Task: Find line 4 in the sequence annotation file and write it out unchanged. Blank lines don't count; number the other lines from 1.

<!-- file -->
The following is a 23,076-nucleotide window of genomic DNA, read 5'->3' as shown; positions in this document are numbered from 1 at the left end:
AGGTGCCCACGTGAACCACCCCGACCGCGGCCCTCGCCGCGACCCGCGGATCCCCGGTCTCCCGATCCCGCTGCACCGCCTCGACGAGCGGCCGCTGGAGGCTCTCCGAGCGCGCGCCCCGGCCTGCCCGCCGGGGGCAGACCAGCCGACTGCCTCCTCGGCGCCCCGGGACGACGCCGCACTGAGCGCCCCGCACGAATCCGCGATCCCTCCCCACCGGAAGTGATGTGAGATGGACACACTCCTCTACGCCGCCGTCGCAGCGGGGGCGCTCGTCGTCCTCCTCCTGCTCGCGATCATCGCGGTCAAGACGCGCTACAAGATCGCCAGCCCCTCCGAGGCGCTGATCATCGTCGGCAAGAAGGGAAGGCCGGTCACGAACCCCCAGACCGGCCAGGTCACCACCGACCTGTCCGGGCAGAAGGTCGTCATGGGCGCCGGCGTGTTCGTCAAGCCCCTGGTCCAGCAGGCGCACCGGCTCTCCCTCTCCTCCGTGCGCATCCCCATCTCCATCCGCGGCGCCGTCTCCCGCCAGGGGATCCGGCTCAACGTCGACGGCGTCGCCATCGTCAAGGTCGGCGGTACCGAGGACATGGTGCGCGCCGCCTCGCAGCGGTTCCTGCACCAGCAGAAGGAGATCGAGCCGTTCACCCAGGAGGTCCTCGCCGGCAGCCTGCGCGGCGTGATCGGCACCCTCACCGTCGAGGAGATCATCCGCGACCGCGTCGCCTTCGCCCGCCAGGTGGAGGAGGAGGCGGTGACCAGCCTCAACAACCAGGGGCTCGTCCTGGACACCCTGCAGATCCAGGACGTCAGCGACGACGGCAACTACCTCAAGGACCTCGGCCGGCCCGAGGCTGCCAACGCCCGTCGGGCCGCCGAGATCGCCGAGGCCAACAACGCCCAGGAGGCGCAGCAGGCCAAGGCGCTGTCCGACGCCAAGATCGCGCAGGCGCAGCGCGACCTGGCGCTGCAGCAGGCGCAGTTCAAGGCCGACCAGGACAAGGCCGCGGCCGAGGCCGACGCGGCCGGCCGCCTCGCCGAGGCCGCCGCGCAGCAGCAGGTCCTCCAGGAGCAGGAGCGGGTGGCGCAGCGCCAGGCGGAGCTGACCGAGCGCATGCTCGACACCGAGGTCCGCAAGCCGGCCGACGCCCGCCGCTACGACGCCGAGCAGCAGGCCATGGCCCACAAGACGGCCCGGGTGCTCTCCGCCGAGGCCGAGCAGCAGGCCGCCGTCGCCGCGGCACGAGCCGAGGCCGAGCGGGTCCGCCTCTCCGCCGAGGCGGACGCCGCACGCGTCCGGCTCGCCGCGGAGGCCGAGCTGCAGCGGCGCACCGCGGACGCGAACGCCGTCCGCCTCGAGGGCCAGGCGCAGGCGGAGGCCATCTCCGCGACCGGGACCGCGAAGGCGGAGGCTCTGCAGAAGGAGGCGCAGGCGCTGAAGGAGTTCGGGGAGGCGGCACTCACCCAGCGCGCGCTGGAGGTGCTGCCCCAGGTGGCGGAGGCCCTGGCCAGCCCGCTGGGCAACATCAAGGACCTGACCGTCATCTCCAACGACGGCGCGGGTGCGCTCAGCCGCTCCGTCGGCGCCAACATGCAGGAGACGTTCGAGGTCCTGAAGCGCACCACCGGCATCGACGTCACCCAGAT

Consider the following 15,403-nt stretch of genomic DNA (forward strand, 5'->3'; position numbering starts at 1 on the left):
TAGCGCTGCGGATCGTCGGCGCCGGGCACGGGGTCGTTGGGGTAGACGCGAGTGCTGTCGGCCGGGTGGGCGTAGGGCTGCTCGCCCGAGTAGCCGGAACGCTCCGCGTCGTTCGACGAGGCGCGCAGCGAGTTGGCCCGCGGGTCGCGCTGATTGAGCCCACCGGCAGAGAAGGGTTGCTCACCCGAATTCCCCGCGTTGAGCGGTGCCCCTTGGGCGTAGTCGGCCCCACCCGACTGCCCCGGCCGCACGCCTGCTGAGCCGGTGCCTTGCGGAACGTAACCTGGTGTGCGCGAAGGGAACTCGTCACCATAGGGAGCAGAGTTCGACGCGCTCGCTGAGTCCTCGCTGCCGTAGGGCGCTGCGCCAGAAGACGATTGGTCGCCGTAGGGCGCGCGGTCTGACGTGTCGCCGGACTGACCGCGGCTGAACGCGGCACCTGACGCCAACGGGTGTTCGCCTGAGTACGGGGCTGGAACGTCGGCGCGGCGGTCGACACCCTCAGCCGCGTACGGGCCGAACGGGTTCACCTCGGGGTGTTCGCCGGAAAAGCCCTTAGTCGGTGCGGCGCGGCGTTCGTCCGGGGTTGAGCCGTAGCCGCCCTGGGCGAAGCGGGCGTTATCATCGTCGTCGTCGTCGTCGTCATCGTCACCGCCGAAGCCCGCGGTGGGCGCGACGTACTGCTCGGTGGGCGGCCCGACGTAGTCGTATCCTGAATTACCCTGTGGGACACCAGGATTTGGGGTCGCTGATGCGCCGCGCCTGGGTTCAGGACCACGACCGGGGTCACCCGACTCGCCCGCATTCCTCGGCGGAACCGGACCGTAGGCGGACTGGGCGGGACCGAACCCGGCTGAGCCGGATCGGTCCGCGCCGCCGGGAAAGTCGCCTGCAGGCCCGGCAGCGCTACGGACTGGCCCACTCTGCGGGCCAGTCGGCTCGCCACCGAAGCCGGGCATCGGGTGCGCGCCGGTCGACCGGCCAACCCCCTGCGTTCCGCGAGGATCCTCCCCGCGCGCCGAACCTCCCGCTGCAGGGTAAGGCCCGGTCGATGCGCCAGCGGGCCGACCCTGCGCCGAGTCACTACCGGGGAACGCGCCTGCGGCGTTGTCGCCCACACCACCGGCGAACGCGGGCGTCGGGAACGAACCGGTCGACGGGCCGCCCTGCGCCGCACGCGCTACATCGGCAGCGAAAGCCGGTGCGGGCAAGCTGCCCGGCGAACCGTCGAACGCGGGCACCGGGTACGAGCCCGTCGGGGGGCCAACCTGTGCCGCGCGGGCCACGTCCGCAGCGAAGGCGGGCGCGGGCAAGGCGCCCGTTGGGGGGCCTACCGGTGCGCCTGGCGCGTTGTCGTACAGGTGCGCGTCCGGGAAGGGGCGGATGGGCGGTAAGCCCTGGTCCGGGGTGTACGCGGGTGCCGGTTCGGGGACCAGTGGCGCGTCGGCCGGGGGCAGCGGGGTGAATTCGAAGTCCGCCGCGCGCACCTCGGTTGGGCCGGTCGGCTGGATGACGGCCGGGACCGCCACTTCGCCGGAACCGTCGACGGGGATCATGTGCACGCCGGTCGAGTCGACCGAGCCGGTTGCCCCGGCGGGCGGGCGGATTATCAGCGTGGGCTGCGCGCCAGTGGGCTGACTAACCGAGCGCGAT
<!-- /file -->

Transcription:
TAGCGCTGCGGATCGTCGGCGCCGGGCACGGGGTCGTTGGGGTAGACGCGAGTGCTGTCGGCCGGGTGGGCGTAGGGCTGCTCGCCCGAGTAGCCGGAACGCTCCGCGTCGTTCGACGAGGCGCGCAGCGAGTTGGCCCGCGGGTCGCGCTGATTGAGCCCACCGGCAGAGAAGGGTTGCTCACCCGAATTCCCCGCGTTGAGCGGTGCCCCTTGGGCGTAGTCGGCCCCACCCGACTGCCCCGGCCGCACGCCTGCTGAGCCGGTGCCTTGCGGAACGTAACCTGGTGTGCGCGAAGGGAACTCGTCACCATAGGGAGCAGAGTTCGACGCGCTCGCTGAGTCCTCGCTGCCGTAGGGCGCTGCGCCAGAAGACGATTGGTCGCCGTAGGGCGCGCGGTCTGACGTGTCGCCGGACTGACCGCGGCTGAACGCGGCACCTGACGCCAACGGGTGTTCGCCTGAGTACGGGGCTGGAACGTCGGCGCGGCGGTCGACACCCTCAGCCGCGTACGGGCCGAACGGGTTCACCTCGGGGTGTTCGCCGGAAAAGCCCTTAGTCGGTGCGGCGCGGCGTTCGTCCGGGGTTGAGCCGTAGCCGCCCTGGGCGAAGCGGGCGTTATCATCGTCGTCGTCGTCGTCGTCATCGTCACCGCCGAAGCCCGCGGTGGGCGCGACGTACTGCTCGGTGGGCGGCCCGACGTAGTCGTATCCTGAATTACCCTGTGGGACACCAGGATTTGGGGTCGCTGATGCGCCGCGCCTGGGTTCAGGACCACGACCGGGGTCACCCGACTCGCCCGCATTCCTCGGCGGAACCGGACCGTAGGCGGACTGGGCGGGACCGAACCCGGCTGAGCCGGATCGGTCCGCGCCGCCGGGAAAGTCGCCTGCAGGCCCGGCAGCGCTACGGACTGGCCCACTCTGCGGGCCAGTCGGCTCGCCACCGAAGCCGGGCATCGGGTGCGCGCCGGTCGACCGGCCAACCCCCTGCGTTCCGCGAGGATCCTCCCCGCGCGCCGAACCTCCCGCTGCAGGGTAAGGCCCGGTCGATGCGCCAGCGGGCCGACCCTGCGCCGAGTCACTACCGGGGAACGCGCCTGCGGCGTTGTCGCCCACACCACCGGCGAACGCGGGCGTCGGGAACGAACCGGTCGACGGGCCGCCCTGCGCCGCACGCGCTACATCGGCAGCGAAAGCCGGTGCGGGCAAGCTGCCCGGCGAACCGTCGAACGCGGGCACCGGGTACGAGCCCGTCGGGGGGCCAACCTGTGCCGCGCGGGCCACGTCCGCAGCGAAGGCGGGCGCGGGCAAGGCGCCCGTTGGGGGGCCTACCGGTGCGCCTGGCGCGTTGTCGTACAGGTGCGCGTCCGGGAAGGGGCGGATGGGCGGTAAGCCCTGGTCCGGGGTGTACGCGGGTGCCGGTTCGGGGACCAGTGGCGCGTCGGCCGGGGGCAGCGGGGTGAATTCGAAGTCCGCCGCGCGCACCTCGGTTGGGCCGGTCGGCTGGATGACGGCCGGGACCGCCACTTCGCCGGAACCGTCGACGGGGATCATGTGCACGCCGGTCGAGTCGACCGAGCCGGTTGCCCCGGCGGGCGGGCGGATTATCAGCGTGGGCTGCGCGCCAGTGGGCTGACTAACCGAGCGCGAT